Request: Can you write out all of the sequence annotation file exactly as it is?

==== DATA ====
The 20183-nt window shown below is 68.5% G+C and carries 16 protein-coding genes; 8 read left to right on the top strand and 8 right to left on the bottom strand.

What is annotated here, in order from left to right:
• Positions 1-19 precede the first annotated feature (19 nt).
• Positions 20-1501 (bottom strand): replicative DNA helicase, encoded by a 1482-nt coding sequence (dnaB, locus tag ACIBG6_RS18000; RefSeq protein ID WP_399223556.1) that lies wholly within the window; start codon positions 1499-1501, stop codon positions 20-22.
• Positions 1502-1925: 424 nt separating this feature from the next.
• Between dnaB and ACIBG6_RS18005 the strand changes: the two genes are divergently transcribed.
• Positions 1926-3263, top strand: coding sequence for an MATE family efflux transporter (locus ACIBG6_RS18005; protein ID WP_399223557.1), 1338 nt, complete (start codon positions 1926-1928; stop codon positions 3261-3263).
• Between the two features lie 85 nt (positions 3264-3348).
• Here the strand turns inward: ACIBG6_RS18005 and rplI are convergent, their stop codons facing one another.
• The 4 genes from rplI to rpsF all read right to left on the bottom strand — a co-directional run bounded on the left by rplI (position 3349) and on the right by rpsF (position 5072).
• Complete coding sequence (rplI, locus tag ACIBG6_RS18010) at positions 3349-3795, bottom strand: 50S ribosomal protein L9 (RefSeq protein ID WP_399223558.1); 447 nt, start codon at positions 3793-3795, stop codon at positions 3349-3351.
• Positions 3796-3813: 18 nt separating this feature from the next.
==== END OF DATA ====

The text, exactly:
The 20183-nt window shown below is 68.5% G+C and carries 16 protein-coding genes; 8 read left to right on the top strand and 8 right to left on the bottom strand.

What is annotated here, in order from left to right:
• Positions 1-19 precede the first annotated feature (19 nt).
• Positions 20-1501 (bottom strand): replicative DNA helicase, encoded by a 1482-nt coding sequence (dnaB, locus tag ACIBG6_RS18000; RefSeq protein ID WP_399223556.1) that lies wholly within the window; start codon positions 1499-1501, stop codon positions 20-22.
• Positions 1502-1925: 424 nt separating this feature from the next.
• Between dnaB and ACIBG6_RS18005 the strand changes: the two genes are divergently transcribed.
• Positions 1926-3263, top strand: coding sequence for an MATE family efflux transporter (locus ACIBG6_RS18005; protein ID WP_399223557.1), 1338 nt, complete (start codon positions 1926-1928; stop codon positions 3261-3263).
• Between the two features lie 85 nt (positions 3264-3348).
• Here the strand turns inward: ACIBG6_RS18005 and rplI are convergent, their stop codons facing one another.
• The 4 genes from rplI to rpsF all read right to left on the bottom strand — a co-directional run bounded on the left by rplI (position 3349) and on the right by rpsF (position 5072).
• Complete coding sequence (rplI, locus tag ACIBG6_RS18010) at positions 3349-3795, bottom strand: 50S ribosomal protein L9 (RefSeq protein ID WP_399223558.1); 447 nt, start codon at positions 3793-3795, stop codon at positions 3349-3351.
• Positions 3796-3813: 18 nt separating this feature from the next.